New rules to ensure banks and building societies check customers are eligible to claim on insurance products before selling them as part of packaged current accounts have been proposed.

These accounts, which usually come with a monthly fee of up to £25, tend to include a range of insurance policies and other products such as ticket discounts. 

Many customers have complained they were sold the accounts when they would be ineligible to claim on insurance. Others have stated they were not made aware of a free bank alternative.

City watchdog, the Financial Services Authority (FSA), which has today published plans for consultation, estimates one in five of the adult population has a packaged account.

Financial information group Defaqto says the number of packaged accounts available has more than doubled since 2006.

Today's FSA proposals state current account providers must:

  • Check whether the customer is eligible to claim under each policy and share that information with them.
  • Provide customers with an annual eligibility statement prompting them to check whether their circumstances have changed and whether the policies continue to meet their needs.
  • Ensure sales advisers who recommend a packaged account must establish whether each policy is suitable and alert customers if some are not.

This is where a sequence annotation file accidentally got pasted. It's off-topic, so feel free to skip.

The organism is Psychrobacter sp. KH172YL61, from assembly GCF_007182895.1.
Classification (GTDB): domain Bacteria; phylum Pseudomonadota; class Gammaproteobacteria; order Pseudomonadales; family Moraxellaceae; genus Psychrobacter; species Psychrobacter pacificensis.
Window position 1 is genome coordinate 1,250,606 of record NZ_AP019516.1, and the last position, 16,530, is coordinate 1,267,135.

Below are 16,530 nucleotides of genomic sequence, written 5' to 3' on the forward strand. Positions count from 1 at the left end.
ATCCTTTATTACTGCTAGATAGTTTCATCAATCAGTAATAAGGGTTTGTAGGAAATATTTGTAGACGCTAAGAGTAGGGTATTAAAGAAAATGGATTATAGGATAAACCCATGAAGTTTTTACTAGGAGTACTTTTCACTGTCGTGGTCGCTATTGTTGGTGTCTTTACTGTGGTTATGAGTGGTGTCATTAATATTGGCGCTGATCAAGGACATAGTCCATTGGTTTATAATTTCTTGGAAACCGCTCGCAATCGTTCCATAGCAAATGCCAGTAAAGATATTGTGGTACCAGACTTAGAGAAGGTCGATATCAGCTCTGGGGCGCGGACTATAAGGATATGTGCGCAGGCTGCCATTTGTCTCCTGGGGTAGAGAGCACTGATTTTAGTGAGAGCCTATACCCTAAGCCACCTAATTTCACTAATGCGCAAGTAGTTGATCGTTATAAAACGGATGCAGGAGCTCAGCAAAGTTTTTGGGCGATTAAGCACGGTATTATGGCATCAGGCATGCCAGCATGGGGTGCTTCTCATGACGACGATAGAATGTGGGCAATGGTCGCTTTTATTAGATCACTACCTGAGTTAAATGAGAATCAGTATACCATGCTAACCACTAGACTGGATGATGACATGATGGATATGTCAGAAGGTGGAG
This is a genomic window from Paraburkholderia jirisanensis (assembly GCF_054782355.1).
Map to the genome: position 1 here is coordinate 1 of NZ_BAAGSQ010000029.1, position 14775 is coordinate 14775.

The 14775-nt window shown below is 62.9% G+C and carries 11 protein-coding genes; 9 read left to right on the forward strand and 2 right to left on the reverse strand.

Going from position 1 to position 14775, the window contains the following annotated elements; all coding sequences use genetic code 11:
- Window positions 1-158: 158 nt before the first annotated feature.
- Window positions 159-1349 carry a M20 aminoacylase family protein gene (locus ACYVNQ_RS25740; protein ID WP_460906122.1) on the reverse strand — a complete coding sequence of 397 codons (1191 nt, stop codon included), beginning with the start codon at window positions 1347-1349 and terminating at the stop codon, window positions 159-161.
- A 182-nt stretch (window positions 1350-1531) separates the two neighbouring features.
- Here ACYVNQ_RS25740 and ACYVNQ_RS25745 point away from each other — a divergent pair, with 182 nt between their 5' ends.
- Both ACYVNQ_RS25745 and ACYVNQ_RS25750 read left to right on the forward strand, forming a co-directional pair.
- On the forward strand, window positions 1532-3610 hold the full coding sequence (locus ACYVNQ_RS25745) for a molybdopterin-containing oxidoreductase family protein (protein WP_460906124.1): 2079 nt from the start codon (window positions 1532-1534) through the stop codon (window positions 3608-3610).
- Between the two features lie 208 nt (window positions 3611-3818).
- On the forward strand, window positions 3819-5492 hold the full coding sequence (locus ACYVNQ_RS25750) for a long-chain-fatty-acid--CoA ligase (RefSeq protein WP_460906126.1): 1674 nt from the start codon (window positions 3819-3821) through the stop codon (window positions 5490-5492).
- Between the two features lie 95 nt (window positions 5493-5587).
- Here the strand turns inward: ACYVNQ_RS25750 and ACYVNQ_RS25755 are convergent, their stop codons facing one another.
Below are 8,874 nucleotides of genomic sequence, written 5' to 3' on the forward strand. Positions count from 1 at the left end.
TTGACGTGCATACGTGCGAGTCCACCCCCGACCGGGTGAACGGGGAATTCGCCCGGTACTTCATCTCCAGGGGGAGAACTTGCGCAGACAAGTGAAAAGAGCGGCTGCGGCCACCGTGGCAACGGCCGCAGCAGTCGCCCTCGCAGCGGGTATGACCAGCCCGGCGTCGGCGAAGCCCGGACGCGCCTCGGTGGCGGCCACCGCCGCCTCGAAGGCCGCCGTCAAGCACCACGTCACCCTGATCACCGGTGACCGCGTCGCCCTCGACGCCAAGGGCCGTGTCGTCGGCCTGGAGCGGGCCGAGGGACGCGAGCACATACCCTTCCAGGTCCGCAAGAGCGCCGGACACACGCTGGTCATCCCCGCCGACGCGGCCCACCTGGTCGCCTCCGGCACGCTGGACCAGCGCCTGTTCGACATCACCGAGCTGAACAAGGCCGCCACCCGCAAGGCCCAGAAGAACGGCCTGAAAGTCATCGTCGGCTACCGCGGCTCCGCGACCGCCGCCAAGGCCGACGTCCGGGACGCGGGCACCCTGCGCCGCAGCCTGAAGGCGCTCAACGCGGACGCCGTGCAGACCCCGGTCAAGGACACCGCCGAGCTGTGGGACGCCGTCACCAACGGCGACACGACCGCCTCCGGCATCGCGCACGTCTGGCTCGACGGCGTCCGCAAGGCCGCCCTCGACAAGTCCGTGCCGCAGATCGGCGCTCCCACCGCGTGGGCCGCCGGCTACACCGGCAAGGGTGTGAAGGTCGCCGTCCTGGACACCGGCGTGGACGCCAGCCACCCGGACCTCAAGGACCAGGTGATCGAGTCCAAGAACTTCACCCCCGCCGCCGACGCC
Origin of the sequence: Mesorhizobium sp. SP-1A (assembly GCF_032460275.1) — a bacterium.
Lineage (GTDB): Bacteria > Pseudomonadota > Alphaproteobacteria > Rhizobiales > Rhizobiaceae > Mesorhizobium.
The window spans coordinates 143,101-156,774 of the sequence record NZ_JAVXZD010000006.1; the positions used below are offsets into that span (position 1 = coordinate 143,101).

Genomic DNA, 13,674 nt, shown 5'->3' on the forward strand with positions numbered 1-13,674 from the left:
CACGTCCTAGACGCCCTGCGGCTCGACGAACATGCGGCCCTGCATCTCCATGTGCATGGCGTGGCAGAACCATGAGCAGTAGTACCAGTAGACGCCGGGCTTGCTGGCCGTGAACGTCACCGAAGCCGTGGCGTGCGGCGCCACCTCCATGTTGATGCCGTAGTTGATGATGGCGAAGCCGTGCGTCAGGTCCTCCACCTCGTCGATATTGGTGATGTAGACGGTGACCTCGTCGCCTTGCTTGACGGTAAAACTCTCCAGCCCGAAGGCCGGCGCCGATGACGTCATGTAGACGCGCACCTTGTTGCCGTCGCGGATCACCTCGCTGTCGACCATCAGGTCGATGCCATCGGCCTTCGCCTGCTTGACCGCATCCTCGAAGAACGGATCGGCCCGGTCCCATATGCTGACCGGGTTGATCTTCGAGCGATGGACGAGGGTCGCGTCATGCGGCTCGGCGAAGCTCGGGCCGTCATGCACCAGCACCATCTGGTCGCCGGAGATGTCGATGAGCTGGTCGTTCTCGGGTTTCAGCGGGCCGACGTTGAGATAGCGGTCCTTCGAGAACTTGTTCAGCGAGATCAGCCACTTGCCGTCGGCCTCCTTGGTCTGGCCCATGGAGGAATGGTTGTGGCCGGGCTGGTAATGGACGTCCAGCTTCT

Sheila Nicoll, FSA director of policy, says: "For some people, packaged accounts represent good value and convenience. But in other cases, customers may find that the insurance cover they have paid for is useless. 
"We are concerned it may be too easy for firms to sell customers something they do not understand or need. We want to make sure that packaged accounts are only being sold to customers who have actively decided it is the right product for them."

The FSA will publish a policy statement in July 2012 with its final plans, though when the rules come into force depends on how the industry responds.

Are packaged accounts worth the cash?

Check whether the services you need can be bought for less independently before shelling out the cash.

Some products will also have exclusions so you may be paying for something you can't use anyway. For example, many travel insurance products will not cover pensioners.

You sometimes have to activate the insurance before cover starts. See our bank-by-bank breakdown of which policies require registration.

Dan Plant, money analyst, says: "Paid-for accounts are only ever worth the cost if you actually use the perks on offer – and previously many have been sold accounts with features they couldn't possibly use.

"These proposals seem a good attempt at making sure, at the very least, customers are able to use packaged insurance.

"Still, if you don't actually make use of the features, it's unlikely a paid-for account is worthwhile.

"Also, tot up your annual outlay – which will be in the hundreds – and number crunch whether you could buy the benefits that you genuinely use cheaper by doing it separately yourself."